Acrylated polyesters are the reaction products of acrylic acid with a dibasic acid/aliphatic/diol-based polyester. Examples of commercially available acrylated polyesters include those known by the trade designations PHOTOMER 5007 (hexafunctional acrylate of 2000 molecular weight), PHOTOMER 5018 (tetrafunctional acrylate of 1000 molecular weight), and other acrylated polyesters in the PHOTOMER 5000 series from Henkel Corp., Hoboken. N.J.; and EBECRYL 80 (tetrafunctional modified polyester acrylate of 1000 molecular weight). EBECRYL 450 (fatty acid modified polyester hexaacrylate), and EBECRYL 830 (hexafunctional polyester acrylate of 1500 molecular weight) from UCB Radcure Inc., Smyrna, Ga.
 Acrylated acrylic oligomers or polymers that have reactive pendant or terminal acrylic acid groups capable of forming free radicals for subsequent reaction. Examples of commercially available acrylated acrylics include those known by the trade designations EBECRYL 745, 754, 767, 1701, and 1755 from UCB Radcure Inc., Smyrna, Ga.
 Acrylated silicones, such as room temperature vulcanized silicones, are silicone-based oligomers or polymers that have reactive pendant or terminal acrylic acid groups capable of forming free radicals for subsequent reaction. These and other acrylates are discussed in Allen et al., “UV and Electron Beam Curable Pre-Polymers and Diluent Monomers: Classification, Preparation and Properties,” Radiation Curing in Polymer Science and Technology: Volume I, Fundamentals and Methods, Fouassier and Rabek, eds., Elsevier Applied Science, NY, Chapter 5, 225-262 (1993); Federation Series on Coatings Technology: Radiation Cured Coatings, Federation of Societies for Coatings Technology, Philadelphia, Pa., pages 7-13 (1986); and Radiation Curing Primer I: Inks, Coatings, and Adhesives, RadTech International North America, Northbrook, Ill. pages 45-53 (1990).
 Isocyanurate derivatives having at least one pendant acrylate group and isocyanate derivatives having at least one pendant acrylate group are further described in U.S. Pat. No. 4,652,274 (Boetcher et al.). Examples of isocyanurate resins with acrylate groups include a triacrylate of tris(hydroxy ethyl) isocyanurate.
 Radiation curable aminoplast resins have at least one pendant alpha, beta-unsaturated carbonyl group per molecule or oligomer. These unsaturated carbonyl groups can be acrylate, methacrylate, or acrylamide type groups. Examples of resins with acrylamide groups include N-(hydroxymethyl)-acrylamide, N,N′-oxydimethylenebisacrylamide, ortho- and para-acrylamidomethylated phenol, acrylamidomethylated phenolic novolac, glycoluril acrylamide, acrylamidomethylated phenol, and combinations thereof. These materials are further described in U.S. Pat. Nos. 4,903,440 (Larson et al.), 5,055,113 (Larson et al.), and 5,236,472 (Kirk et al.).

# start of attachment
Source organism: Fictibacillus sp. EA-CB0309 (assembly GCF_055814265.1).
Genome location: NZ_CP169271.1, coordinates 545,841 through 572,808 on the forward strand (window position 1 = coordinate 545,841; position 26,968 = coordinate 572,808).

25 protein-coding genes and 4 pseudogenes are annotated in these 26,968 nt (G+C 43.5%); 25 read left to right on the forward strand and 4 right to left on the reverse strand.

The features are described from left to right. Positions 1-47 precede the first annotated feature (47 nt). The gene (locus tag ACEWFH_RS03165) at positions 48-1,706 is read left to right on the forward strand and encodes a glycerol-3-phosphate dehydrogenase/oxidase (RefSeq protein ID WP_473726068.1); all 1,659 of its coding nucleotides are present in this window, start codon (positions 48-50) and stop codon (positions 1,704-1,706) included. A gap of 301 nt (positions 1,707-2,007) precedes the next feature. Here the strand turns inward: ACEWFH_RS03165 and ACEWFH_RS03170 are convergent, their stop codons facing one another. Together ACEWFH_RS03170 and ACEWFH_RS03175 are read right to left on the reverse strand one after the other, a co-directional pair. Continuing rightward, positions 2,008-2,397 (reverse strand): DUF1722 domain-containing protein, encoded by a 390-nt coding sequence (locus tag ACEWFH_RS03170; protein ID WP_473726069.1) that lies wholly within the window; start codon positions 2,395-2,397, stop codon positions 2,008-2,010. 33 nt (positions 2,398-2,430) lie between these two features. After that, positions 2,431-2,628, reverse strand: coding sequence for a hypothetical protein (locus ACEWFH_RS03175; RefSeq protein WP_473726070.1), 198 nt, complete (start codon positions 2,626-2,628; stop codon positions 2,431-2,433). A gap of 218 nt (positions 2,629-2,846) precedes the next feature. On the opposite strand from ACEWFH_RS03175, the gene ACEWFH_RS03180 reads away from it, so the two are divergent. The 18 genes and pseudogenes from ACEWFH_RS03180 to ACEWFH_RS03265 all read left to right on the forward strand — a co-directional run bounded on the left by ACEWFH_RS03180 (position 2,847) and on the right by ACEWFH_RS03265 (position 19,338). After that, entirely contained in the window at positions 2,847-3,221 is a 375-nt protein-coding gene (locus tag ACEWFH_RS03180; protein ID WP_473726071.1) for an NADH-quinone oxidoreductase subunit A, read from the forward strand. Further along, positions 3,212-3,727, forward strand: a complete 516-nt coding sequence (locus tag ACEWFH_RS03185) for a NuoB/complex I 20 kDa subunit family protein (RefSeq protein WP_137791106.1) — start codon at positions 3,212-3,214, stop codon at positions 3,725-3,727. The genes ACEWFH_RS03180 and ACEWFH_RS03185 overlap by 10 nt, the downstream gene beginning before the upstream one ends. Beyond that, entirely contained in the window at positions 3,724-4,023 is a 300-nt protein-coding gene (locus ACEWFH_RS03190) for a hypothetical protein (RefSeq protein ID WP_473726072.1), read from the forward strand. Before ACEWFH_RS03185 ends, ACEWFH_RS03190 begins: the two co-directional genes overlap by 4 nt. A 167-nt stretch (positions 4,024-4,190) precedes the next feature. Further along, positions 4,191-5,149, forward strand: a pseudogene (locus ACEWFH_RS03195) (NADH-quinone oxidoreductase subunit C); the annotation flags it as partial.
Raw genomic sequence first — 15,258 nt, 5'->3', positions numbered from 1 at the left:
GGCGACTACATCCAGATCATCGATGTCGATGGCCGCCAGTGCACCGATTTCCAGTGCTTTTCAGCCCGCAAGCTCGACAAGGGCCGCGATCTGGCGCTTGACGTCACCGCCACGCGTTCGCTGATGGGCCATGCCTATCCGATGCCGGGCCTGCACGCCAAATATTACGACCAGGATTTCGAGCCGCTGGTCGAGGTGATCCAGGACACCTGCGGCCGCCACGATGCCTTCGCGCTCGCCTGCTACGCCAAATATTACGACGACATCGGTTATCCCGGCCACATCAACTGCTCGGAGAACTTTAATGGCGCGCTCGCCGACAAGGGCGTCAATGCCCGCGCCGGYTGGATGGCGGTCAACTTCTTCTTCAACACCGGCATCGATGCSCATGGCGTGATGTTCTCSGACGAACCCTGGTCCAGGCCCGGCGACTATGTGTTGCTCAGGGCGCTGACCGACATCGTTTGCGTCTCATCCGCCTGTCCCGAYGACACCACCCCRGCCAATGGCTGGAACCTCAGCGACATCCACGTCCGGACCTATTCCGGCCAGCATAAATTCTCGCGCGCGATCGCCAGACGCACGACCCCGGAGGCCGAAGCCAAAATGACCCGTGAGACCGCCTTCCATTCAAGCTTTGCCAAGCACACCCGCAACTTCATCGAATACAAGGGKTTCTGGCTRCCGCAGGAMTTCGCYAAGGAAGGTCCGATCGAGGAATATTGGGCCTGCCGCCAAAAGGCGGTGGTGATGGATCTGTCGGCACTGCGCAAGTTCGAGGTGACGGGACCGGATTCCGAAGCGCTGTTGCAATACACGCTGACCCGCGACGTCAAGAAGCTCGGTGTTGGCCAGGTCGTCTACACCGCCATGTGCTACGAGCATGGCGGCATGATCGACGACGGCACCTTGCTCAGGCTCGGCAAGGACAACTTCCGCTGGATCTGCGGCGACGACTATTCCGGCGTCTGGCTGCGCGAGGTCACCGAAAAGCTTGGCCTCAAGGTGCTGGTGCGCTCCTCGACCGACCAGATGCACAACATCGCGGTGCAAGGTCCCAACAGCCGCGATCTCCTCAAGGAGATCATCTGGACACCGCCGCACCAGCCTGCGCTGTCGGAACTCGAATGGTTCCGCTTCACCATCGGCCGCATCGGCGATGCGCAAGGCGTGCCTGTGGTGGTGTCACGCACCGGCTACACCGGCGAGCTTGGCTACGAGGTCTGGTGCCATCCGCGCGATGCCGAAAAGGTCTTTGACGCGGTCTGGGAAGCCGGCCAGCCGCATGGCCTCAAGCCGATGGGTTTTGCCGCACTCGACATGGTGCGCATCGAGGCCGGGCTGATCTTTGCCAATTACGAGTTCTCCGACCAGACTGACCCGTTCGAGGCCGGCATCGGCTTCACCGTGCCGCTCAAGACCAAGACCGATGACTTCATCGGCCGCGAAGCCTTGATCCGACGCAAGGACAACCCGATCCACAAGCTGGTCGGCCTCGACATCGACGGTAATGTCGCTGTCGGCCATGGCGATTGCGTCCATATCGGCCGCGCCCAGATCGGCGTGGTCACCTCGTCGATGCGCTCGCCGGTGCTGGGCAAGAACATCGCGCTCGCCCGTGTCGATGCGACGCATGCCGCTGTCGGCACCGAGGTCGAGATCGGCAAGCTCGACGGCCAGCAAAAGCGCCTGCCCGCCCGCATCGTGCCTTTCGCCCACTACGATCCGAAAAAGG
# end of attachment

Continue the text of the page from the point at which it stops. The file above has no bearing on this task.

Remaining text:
Other suitable ethylenically unsaturated resins include monomeric, oligomeric, and polymeric compounds, typically containing ester groups, amide groups, and acrylate groups. Such ethylenically unsaturated compounds preferably have a molecular weight of less than about 4,000. They are preferably esters made from the reaction of compounds containing aliphatic monohydroxy groups or aliphatic polyhydroxy groups and unsaturated carboxylic acids, such as acrylic acid, methacrylic acid, itaconic acid, maleic acid, and the like. Representative examples of acrylate resins are listed elsewhere herein. Other ethylenically unsaturated resins include monoallyl, polyallyl, and polymethallyl esters and amides of carboxylic acids, such as diallyl phthalate, diallyl adipate, and N,N-diallyladipamide, as well as styrene, divinyl benzene, vinyl toluene. Still others include tris(2-acryloyl-oxyethyl)-isocyanurates, 1,3,5-tri(2-methyacryloxyethyl)-s-triazine, acrylamide, methylacrylamide, N-methylacrylamide, N,N-dimethylacrylamide, N-vinylpyrrolidone, N-vinylcaprolactam, and N-vinylpiperidone.
 In dual-cure resin systems, the polymerization or crosslinking occur in two separate stages, via either the same or different reaction mechanisms. In hybrid-cure resin systems, two mechanisms of polymerization or crosslinking occur at the same time on exposure to ultraviolet or E-beam radiation. The chemical curing mechanisms that can occur in these systems include, but are not limited to, radical polymerization of acrylic double bonds, radical polymerization of unsaturated polyesters of styrene or other monomers, air drying of allyl functions, cationic curing of vinyl ethers or epoxies, condensation of isocyanates, and acid-catalyzed thermal curing. Thus, the dual-cure and hybrid-cure systems can combine radiation curing with thermal curing, or radiation curing with moisture curing, for example. A combination of E-beam curing with ultraviolet curing is also possible. Combining curing mechanisms can be accomplished, for example, by mixing materials with two types of functionality on one structure or by mixing different materials having one type of functionality. Such systems are discussed in Peeters, “Overview of Dual-Cure and Hybrid-Cure Systems in Radiation Curing,” Radiation Curing in Polymer Science and Technology: Volume III, Polymer Mechanisms, Fouassier and Rabek, eds., Elsevier Applied Science, NY, Chapter 6, 177-217 (1993).